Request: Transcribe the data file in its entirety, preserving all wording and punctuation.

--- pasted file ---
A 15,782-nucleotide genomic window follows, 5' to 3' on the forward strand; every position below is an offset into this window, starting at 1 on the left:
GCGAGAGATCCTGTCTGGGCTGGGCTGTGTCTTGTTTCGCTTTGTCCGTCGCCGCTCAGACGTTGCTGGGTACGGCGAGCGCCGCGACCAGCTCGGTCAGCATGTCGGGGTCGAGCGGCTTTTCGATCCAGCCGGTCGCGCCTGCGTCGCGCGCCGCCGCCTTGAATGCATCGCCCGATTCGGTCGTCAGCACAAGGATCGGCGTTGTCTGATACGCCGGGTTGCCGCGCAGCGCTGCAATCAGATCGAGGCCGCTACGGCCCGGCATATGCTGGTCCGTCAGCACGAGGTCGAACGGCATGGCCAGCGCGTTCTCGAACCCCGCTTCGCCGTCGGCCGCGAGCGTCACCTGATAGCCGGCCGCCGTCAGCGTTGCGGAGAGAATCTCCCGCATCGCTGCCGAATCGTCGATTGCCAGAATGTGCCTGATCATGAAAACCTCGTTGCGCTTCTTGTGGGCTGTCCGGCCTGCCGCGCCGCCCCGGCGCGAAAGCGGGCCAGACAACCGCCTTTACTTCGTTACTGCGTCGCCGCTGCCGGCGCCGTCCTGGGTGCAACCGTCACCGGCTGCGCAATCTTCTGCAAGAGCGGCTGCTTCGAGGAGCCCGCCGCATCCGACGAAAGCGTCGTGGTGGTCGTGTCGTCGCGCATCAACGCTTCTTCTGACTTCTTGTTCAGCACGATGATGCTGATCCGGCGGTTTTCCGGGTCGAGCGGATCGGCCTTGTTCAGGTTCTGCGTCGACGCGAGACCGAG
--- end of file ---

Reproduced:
A 15,782-nucleotide genomic window follows, 5' to 3' on the forward strand; every position below is an offset into this window, starting at 1 on the left:
GCGAGAGATCCTGTCTGGGCTGGGCTGTGTCTTGTTTCGCTTTGTCCGTCGCCGCTCAGACGTTGCTGGGTACGGCGAGCGCCGCGACCAGCTCGGTCAGCATGTCGGGGTCGAGCGGCTTTTCGATCCAGCCGGTCGCGCCTGCGTCGCGCGCCGCCGCCTTGAATGCATCGCCCGATTCGGTCGTCAGCACAAGGATCGGCGTTGTCTGATACGCCGGGTTGCCGCGCAGCGCTGCAATCAGATCGAGGCCGCTACGGCCCGGCATATGCTGGTCCGTCAGCACGAGGTCGAACGGCATGGCCAGCGCGTTCTCGAACCCCGCTTCGCCGTCGGCCGCGAGCGTCACCTGATAGCCGGCCGCCGTCAGCGTTGCGGAGAGAATCTCCCGCATCGCTGCCGAATCGTCGATTGCCAGAATGTGCCTGATCATGAAAACCTCGTTGCGCTTCTTGTGGGCTGTCCGGCCTGCCGCGCCGCCCCGGCGCGAAAGCGGGCCAGACAACCGCCTTTACTTCGTTACTGCGTCGCCGCTGCCGGCGCCGTCCTGGGTGCAACCGTCACCGGCTGCGCAATCTTCTGCAAGAGCGGCTGCTTCGAGGAGCCCGCCGCATCCGACGAAAGCGTCGTGGTGGTCGTGTCGTCGCGCATCAACGCTTCTTCTGACTTCTTGTTCAGCACGATGATGCTGATCCGGCGGTTTTCCGGGTCGAGCGGATCGGCCTTGTTCAGGTTCTGCGTCGACGCGAGACCGAG